The Commons Environment, Food and Rural Affairs Select Committee met on Tuesday to take evidence on what has recently become a controversial issue in farming circles – when and how manure can be spread on fields. Many farmers had told the Committee that rules known as the ‘Farming Rules for Water’, as interpreted by the Environment Agency (EA), meant they could not spread organic fertiliser on their fields in an efficient way. The EA, on the other hand, said its rules were designed to stop pollution and did not prevent responsible fertiliser spreading. Tuesday’s session took evidence from the Tenant Farmers Association, experts in soil and water issues, and senior officials from the EA.
The Chair of the Committee, Neil Parish MP, said after the evidence session:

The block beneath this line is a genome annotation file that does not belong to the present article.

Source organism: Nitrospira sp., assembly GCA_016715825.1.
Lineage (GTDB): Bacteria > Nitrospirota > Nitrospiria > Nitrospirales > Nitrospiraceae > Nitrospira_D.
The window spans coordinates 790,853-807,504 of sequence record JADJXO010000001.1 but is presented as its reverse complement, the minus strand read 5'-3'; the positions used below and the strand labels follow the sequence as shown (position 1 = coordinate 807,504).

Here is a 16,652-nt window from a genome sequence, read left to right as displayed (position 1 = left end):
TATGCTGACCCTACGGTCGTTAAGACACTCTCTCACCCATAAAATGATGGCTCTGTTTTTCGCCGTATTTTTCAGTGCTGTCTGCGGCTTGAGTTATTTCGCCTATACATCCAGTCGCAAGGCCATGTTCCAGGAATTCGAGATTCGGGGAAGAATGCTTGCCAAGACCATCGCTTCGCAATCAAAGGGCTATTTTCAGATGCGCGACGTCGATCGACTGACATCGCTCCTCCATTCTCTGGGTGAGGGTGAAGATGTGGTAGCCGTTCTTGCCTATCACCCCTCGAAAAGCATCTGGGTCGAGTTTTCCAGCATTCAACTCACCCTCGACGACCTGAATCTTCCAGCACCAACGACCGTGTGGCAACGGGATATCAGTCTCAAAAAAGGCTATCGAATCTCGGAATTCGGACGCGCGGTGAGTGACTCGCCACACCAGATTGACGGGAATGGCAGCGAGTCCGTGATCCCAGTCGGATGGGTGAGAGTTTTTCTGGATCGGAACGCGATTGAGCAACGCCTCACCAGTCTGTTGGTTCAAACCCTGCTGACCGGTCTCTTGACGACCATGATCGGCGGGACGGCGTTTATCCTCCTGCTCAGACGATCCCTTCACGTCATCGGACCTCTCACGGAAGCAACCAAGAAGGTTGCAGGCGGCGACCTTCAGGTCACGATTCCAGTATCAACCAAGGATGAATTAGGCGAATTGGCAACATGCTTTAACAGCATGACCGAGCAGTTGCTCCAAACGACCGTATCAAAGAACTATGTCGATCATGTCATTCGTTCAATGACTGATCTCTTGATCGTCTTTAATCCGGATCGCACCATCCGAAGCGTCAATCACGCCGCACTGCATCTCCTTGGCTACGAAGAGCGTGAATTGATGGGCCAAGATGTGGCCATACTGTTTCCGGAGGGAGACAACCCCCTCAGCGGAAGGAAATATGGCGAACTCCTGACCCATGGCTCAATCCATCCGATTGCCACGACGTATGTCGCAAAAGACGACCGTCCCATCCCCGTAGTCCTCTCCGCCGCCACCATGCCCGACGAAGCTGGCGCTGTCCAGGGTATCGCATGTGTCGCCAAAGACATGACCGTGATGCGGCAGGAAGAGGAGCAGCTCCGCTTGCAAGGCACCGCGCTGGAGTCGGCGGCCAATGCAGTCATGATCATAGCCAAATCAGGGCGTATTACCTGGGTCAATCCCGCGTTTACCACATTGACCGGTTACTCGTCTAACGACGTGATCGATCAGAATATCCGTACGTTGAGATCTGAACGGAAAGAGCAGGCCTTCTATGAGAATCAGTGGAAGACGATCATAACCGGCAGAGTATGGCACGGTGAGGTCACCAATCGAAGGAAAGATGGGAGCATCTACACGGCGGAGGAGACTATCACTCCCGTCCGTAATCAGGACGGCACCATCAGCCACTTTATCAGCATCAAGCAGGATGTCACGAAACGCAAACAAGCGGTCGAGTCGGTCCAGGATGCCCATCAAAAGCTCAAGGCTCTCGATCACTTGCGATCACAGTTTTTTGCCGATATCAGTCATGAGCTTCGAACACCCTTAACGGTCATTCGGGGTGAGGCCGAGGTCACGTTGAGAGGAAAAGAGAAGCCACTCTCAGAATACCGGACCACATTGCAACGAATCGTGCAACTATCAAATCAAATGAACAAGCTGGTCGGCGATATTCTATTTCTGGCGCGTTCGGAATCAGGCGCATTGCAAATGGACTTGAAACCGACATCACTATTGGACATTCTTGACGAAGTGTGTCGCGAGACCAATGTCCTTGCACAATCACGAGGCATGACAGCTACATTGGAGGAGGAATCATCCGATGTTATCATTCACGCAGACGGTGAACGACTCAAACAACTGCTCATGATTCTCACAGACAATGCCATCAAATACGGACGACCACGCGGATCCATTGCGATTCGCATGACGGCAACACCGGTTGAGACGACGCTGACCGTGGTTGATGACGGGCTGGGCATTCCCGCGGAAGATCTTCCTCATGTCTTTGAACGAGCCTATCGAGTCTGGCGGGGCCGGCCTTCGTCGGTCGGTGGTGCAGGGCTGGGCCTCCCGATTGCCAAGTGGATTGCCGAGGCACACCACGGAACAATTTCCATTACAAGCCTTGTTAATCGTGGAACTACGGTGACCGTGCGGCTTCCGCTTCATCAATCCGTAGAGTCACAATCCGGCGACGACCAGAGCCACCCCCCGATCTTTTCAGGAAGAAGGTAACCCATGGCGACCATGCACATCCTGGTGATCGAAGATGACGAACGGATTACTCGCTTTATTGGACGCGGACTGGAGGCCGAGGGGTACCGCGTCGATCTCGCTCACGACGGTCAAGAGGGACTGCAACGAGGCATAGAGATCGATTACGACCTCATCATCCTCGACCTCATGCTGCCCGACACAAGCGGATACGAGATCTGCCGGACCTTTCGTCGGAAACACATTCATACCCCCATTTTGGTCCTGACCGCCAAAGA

“Farmers have been rightly concerned at mixed messages they have received from the Environment Agency about soil husbandry - and when and how they can spread organic fertiliser.
“But today’s informative and constructive session made it clear that all parties are committed to finding a solution which makes the most of good organic matter while reducing pollution.
“I was pleased that the Environment Agency and the Department for the Environment, Food and Rural Affairs committed during the session to publishing new and very clear guidance on this issue for our farmers by early Spring".
Dr Neil Hudson, MP for Penrith and The Border and Member of the EFRA Committee said:
“Our cross party EFRA Committee has been working hard with rural stakeholders to get clarity on the difficult situation that has arisen around the Environment Agency’s current interpretation of Farming Rules for Water. This has made it incredibly difficult for farmers to manage their spreading of organic material, which often needs to be in Autumn. Our urgent inquiry session this week was really helpful and we will work with stakeholders and Government so that farmers can move forward clearly to look after the land positively and practically.”